First, Identify That You Have a Problem
If the above story does not scare you into thinking that cyber security is a major threat to firms of all sizes, then you are the first problem. Realizing that this is a major threat to all law firms and businesses is what first has to be done. Most law firms today do not have robust, modern technology and plans in place to face this threat. A recent study indicated that 69 percent of people polled in the survey believe that their law firm’s hack protection scheme is out of date and vulnerable. Making sure that the firm’s hardware, software and network structure is acutely designed to ward off these attacks should be a major focus of any size firm.

But one of the major vulnerabilities of any firm, whether it be a three attorney firm with four staff members or a firm that employs 10,000 people, are the employees themselves. Employees are usually the path of least resistance in attempting to breach an otherwise secure system. In DLA Piper’s case, it was an administrator that clicked on an attachment to a phishing email. A recent report indicated that 91 percent of data breaches begun as a result of an employee clicking on an attachment from an email that the employee thought was legitimate. These phishing emails have become more and more sophisticated where it is sometimes difficult to tell the difference between a legitimate email and the fake one.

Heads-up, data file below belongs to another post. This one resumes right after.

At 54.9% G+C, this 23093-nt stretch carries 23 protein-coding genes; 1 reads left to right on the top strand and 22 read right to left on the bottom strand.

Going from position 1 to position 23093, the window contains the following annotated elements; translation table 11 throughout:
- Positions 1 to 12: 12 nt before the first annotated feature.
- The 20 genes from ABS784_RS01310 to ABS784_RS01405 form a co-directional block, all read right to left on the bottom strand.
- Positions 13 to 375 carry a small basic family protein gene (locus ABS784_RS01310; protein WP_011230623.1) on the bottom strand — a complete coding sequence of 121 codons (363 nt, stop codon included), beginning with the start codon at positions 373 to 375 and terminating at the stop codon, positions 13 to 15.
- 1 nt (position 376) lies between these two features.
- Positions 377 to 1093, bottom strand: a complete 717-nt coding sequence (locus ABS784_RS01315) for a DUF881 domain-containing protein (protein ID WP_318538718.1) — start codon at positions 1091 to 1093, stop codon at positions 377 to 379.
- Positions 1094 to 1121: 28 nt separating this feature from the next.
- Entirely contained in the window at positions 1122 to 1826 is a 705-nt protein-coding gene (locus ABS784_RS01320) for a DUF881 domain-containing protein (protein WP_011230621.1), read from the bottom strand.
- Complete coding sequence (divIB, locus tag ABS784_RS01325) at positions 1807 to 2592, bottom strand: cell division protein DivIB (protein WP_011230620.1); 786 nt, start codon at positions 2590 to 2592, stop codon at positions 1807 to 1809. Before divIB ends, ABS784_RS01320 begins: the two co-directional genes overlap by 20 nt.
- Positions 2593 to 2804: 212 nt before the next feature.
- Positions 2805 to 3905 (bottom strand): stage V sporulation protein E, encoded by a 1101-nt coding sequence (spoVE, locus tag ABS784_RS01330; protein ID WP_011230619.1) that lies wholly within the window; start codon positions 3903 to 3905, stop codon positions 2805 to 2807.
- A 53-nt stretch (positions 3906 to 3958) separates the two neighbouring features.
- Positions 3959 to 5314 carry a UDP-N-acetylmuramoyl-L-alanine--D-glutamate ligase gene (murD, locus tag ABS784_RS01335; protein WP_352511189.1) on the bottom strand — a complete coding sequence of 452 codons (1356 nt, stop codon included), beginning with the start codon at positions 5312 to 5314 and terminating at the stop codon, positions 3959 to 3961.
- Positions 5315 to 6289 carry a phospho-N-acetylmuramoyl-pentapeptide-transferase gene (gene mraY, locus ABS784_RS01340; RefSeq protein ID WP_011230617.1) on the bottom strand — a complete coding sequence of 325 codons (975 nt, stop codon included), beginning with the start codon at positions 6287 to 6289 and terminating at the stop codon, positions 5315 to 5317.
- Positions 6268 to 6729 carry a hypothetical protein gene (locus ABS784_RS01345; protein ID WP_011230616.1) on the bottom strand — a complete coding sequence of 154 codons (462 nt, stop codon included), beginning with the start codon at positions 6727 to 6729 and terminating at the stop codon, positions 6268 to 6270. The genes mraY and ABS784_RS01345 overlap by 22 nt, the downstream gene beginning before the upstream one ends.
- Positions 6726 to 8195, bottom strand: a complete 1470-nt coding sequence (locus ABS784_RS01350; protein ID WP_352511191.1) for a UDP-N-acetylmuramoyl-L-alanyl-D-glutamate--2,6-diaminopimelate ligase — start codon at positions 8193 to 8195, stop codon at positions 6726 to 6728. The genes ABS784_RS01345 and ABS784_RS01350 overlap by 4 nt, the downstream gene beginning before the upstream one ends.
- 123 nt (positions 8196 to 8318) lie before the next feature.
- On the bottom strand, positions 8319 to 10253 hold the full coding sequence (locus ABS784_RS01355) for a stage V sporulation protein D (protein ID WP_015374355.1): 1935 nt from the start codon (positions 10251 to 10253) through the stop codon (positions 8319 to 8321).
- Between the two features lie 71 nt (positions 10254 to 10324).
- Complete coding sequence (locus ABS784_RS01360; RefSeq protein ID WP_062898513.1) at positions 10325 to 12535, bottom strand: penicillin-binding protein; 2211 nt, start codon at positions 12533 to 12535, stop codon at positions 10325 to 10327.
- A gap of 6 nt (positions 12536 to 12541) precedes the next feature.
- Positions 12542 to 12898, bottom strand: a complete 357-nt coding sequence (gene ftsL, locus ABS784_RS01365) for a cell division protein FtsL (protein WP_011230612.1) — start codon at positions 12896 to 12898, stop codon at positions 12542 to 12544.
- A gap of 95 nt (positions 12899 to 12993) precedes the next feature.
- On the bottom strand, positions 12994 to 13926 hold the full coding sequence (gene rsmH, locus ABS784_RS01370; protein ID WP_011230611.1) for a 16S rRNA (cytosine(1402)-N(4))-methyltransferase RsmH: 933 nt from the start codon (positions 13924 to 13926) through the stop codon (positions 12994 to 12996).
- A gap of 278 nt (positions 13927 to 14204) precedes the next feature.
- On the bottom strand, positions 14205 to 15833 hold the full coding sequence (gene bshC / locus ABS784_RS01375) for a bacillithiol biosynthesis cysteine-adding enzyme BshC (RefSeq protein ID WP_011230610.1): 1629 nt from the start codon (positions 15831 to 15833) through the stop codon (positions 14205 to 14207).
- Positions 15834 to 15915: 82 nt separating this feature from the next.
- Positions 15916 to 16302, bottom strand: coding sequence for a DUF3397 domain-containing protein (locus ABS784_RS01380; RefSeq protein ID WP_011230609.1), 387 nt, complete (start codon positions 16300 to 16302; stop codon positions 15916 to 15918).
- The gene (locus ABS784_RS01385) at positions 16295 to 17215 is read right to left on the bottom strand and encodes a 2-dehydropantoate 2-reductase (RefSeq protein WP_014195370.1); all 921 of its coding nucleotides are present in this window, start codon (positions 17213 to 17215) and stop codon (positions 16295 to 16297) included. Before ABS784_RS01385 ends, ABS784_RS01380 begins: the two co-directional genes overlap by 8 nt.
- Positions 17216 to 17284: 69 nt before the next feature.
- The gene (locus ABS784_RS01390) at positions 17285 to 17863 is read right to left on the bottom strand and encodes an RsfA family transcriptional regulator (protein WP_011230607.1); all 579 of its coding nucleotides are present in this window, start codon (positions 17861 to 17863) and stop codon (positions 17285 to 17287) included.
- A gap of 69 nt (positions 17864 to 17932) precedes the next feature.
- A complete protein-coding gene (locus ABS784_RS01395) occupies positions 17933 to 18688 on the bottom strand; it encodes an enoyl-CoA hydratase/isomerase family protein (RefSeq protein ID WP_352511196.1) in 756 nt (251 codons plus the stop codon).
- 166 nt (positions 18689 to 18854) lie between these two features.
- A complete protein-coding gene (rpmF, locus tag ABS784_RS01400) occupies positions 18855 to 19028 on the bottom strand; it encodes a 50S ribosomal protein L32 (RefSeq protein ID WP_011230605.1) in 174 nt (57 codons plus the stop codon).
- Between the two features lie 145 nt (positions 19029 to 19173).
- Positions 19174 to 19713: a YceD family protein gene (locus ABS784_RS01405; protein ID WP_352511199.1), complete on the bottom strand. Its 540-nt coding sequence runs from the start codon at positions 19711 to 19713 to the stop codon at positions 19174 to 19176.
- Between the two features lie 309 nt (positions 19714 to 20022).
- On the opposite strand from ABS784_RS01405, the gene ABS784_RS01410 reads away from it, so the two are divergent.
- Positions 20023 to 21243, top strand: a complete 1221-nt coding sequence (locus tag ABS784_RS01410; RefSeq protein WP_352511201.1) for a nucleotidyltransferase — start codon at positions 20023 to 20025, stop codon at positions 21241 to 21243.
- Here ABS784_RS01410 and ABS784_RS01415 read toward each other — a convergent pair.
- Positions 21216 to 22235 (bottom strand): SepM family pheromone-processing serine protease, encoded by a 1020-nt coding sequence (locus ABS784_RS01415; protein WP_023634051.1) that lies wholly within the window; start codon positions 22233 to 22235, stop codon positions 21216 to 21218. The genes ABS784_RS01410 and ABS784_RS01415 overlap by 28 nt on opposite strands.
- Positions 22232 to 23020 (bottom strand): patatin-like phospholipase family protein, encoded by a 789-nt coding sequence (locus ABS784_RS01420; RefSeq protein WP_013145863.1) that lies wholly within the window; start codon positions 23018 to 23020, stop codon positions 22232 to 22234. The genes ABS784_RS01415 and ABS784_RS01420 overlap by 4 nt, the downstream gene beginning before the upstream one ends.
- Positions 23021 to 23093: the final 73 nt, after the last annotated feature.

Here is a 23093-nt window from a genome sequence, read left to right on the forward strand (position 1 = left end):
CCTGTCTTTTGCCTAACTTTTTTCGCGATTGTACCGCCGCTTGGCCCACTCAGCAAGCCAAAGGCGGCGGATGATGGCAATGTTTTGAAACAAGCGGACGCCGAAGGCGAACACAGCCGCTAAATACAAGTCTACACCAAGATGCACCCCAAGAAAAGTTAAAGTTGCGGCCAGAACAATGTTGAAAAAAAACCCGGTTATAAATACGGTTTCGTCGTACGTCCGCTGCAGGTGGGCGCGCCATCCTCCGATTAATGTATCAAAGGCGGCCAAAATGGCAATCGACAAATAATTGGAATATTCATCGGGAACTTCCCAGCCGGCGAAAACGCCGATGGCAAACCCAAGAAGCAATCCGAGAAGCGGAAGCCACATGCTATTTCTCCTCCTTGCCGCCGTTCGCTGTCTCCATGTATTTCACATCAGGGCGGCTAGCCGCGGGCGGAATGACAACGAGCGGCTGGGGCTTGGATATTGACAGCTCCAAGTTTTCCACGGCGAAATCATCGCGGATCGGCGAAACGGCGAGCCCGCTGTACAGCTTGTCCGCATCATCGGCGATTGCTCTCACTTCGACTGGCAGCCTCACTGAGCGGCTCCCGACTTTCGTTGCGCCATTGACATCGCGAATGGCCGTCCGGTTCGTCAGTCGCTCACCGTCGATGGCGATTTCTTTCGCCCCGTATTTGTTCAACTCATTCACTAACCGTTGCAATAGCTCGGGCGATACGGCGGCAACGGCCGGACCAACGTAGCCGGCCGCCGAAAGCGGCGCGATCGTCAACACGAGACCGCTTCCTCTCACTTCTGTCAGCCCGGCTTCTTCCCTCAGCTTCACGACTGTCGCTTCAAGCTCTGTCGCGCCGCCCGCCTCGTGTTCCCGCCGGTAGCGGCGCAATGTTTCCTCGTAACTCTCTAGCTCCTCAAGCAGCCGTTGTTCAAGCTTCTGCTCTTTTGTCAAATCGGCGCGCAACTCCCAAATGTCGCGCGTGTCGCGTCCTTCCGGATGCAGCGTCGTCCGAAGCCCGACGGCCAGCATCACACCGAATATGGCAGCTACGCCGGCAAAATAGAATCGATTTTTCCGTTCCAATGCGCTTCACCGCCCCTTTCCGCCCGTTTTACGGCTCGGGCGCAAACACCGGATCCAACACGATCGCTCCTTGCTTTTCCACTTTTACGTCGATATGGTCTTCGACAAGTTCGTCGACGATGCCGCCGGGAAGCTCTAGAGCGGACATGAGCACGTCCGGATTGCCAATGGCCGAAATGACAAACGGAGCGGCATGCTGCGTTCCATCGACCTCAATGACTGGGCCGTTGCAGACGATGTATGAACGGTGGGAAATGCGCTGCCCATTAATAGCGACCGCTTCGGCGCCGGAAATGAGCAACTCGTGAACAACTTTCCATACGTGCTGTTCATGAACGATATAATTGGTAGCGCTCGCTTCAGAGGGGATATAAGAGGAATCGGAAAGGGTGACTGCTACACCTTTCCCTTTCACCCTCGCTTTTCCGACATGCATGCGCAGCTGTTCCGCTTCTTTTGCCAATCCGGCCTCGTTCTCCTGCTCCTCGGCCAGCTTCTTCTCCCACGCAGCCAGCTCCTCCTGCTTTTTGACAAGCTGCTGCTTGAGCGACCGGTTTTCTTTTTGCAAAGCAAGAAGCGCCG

Plan of Action
A law firm’s data, clients and reputation does not have to be at the mercy of hackers and hijackers. There are several things that can be done. The following are but a few of the most important steps to take:

  • Proper Data Storage: First and foremost have proper data storage and backup. If your firm is attacked successfully, you want to be able to have a proper backup storage plan. Further, this backup storage should have a firewall so that even if your system is compromised, the backup data will not be. A law firm must also make sure all of its data is organized in a method where IT knows where it is. With the advent of cloud computing, clients’ data can be stored in many different locations, making it more difficult to manage and protect. When there are multiple systems that need to be secured, monitored and accessed, it is easier to have a gap that hackers can exploit. Therefore, a law firm should choose one storage method and implement that method firm wide, with no exceptions.